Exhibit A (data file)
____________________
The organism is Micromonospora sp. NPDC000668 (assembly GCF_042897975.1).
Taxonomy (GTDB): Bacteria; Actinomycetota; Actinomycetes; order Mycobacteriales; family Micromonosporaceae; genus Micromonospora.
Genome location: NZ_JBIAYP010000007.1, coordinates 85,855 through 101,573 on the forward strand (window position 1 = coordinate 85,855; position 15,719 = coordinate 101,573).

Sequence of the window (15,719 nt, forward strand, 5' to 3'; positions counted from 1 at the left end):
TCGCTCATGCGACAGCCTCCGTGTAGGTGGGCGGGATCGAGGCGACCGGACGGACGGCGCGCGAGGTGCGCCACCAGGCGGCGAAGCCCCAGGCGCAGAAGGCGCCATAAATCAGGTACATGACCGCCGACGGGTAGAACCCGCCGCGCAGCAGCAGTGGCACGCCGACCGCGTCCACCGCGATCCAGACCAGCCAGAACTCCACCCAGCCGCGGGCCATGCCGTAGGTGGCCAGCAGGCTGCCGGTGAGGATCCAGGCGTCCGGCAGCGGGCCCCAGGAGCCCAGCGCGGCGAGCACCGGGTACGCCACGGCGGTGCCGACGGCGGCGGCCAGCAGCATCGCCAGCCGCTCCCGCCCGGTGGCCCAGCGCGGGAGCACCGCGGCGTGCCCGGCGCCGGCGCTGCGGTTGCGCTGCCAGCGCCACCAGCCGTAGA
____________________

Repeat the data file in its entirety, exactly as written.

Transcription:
The organism is Micromonospora sp. NPDC000668 (assembly GCF_042897975.1).
Taxonomy (GTDB): Bacteria; Actinomycetota; Actinomycetes; order Mycobacteriales; family Micromonosporaceae; genus Micromonospora.
Genome location: NZ_JBIAYP010000007.1, coordinates 85,855 through 101,573 on the forward strand (window position 1 = coordinate 85,855; position 15,719 = coordinate 101,573).

Sequence of the window (15,719 nt, forward strand, 5' to 3'; positions counted from 1 at the left end):
TCGCTCATGCGACAGCCTCCGTGTAGGTGGGCGGGATCGAGGCGACCGGACGGACGGCGCGCGAGGTGCGCCACCAGGCGGCGAAGCCCCAGGCGCAGAAGGCGCCATAAATCAGGTACATGACCGCCGACGGGTAGAACCCGCCGCGCAGCAGCAGTGGCACGCCGACCGCGTCCACCGCGATCCAGACCAGCCAGAACTCCACCCAGCCGCGGGCCATGCCGTAGGTGGCCAGCAGGCTGCCGGTGAGGATCCAGGCGTCCGGCAGCGGGCCCCAGGAGCCCAGCGCGGCGAGCACCGGGTACGCCACGGCGGTGCCGACGGCGGCGGCCAGCAGCATCGCCAGCCGCTCCCGCCCGGTGGCCCAGCGCGGGAGCACCGCGGCGTGCCCGGCGCCGGCGCTGCGGTTGCGCTGCCAGCGCCACCAGCCGTAGA